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U.S. Rep. Cedric Richmond (L'98) tapped for leadership post in Biden campaign

June 11, 2019 12:15 PM

U.S. Rep. Cedric Richmond (flanked by his wife, Raquel, to the right) was inducted in May into the Tulane Law School Hall of Fame. He joins the Joe Biden campaign as its first national co-chair. (Photo Credit: Tracie Morris Schaefer)

 

Tulane Law alumnus U.S. Rep. Cedric Richmond has been tapped to be the first national co-chairman of the Joe Biden campaign.

With the appointment, Richmond (L’98) gains a major leadership role in the former vice president’s 2020 presidential run, a move that The New York Times said “could bolster Mr. Biden’s standing with some congressional Democrats and African-American leaders in politically important states.” Richmond, a Democrat from New Orleans, is the former chairman of the Congressional Black Caucus.

Richmond’s five terms in Congress – and the political contacts he’s made – have made him a valuable asset to the campaign, which he acknowledged in recent interviews.

Read his Q&A with The New York Times.

“My biggest strength is offering political advice and using my political instincts to come up with strategy, and not just strategy in the African-American community. I think the real strength is in the South and other parts of the country,” Richmond told the Times. 

Richmond is New Orleans through and through. He represents the second congressional district, which encompasses much of New Orleans and runs across nine parishes to Baton Rouge. He was first elected  to the Louisiana House of Representatives in 2000, just two years out of law school, becoming one of the youngest members. He is a graduate of Benjamin Franklin High School, earned his undergraduate degree from Morehouse College in Atlanta, and his Juris Doctor from Tulane Law. He also is a graduate of Harvard University's  Executive Education Program at the John F. Kennedy School of Government.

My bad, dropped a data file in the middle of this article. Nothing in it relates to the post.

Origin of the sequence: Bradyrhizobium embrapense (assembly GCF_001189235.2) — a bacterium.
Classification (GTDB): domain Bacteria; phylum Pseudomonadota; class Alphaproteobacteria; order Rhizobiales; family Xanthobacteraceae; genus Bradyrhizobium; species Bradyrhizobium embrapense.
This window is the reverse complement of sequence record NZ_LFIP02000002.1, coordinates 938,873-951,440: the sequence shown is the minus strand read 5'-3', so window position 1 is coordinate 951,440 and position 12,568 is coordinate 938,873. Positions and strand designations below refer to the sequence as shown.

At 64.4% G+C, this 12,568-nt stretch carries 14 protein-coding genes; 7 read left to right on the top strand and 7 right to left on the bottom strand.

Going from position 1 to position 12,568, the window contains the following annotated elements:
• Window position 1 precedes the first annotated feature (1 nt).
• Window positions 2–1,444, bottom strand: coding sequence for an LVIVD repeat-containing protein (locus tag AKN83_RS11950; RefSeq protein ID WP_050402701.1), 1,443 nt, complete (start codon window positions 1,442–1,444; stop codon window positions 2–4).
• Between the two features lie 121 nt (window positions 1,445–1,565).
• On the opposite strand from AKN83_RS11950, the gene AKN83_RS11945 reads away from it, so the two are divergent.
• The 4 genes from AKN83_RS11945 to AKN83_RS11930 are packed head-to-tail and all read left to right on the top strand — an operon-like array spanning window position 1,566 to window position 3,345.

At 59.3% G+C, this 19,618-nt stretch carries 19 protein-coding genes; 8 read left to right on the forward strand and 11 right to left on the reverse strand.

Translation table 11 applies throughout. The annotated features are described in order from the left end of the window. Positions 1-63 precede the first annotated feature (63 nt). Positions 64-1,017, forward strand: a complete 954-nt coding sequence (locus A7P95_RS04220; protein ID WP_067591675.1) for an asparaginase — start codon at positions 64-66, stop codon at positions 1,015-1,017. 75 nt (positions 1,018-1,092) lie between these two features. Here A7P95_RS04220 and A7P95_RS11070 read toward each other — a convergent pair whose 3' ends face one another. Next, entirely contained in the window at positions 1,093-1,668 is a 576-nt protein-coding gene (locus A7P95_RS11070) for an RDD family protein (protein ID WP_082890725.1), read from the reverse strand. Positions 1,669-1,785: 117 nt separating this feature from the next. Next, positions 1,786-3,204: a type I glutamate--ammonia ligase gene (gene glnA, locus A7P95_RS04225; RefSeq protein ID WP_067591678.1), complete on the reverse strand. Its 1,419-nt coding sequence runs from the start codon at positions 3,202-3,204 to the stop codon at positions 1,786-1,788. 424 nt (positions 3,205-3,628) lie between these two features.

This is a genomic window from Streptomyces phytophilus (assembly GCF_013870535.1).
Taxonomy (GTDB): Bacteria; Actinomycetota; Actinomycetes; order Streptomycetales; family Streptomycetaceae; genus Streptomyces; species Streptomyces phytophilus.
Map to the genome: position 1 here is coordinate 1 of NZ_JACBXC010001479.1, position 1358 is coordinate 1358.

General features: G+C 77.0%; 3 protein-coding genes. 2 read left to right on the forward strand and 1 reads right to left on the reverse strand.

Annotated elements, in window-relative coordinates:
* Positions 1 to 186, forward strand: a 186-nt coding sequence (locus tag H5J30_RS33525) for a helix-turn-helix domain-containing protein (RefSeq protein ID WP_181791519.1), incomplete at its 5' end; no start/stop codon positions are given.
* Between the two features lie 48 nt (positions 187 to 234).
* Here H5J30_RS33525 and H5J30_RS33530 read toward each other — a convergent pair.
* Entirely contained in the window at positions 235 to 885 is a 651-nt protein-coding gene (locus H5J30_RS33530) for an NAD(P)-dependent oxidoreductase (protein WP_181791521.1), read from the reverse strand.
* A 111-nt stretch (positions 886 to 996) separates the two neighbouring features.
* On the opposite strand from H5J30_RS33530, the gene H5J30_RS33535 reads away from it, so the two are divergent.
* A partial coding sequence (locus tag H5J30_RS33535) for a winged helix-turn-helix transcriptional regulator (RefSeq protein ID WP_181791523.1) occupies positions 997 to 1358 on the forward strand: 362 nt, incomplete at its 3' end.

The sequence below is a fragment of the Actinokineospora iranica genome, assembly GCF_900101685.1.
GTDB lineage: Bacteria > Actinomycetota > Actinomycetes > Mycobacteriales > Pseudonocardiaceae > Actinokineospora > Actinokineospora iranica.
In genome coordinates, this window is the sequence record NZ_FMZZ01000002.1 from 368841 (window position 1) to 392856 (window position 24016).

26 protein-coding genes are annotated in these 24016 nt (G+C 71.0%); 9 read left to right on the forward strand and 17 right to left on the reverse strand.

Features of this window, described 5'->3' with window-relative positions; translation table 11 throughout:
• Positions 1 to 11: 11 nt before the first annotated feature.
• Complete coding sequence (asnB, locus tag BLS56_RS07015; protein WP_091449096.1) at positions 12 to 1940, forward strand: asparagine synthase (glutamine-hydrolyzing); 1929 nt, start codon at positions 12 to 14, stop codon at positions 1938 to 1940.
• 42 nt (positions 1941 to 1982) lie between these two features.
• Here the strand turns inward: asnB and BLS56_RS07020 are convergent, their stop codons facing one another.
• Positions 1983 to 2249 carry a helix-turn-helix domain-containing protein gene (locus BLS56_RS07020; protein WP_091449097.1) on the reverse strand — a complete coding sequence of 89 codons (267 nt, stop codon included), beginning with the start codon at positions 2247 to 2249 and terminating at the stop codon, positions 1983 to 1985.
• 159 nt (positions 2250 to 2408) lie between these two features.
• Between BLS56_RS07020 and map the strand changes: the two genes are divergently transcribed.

A dedicated Tulanian, he was the graduation speaker at the law school’s 2017 commencement, where he quoted Chinese philosopher Confucious, statesman Daniel Webster and legendary baseball slugger Hank Aaron. He told graduates then that they should strive in their professional lives to make sure “justice and equality are more than just words on a page.” In a recent Facebook post, he gave a salute to his alma mater and repeated that mantra - that justice and equality need action.

In May, he was inducted into the law school Hall of Fame, an honor bestowed on alumni and faculty who have distinguished professional achievements and an enduring dedication to the mission and students of Tulane Law School.

As a congressman, Richmond has served on the House Committee on Homeland Security and the House Committee on the Judiciary; in 2018, he was appointed to a key Democratic leadership spot as Assistant to the Majority Whip, signaling his increasingly powerful role in the U.S. House.

Richmond has also established himself as a go-to House member when it comes to baseball. He is a rising star in the annual Congressional Baseball Game where his hitting stats  prompted The New York Times to call him “the Babe Ruth of the Congressional Baseball Game.” The game is a long-running annual charity event where the competition is intense but less rancorous than in the political sphere. Richmond played baseball at Morehouse College, and Democrats have seen much success with him on the mound since 2015.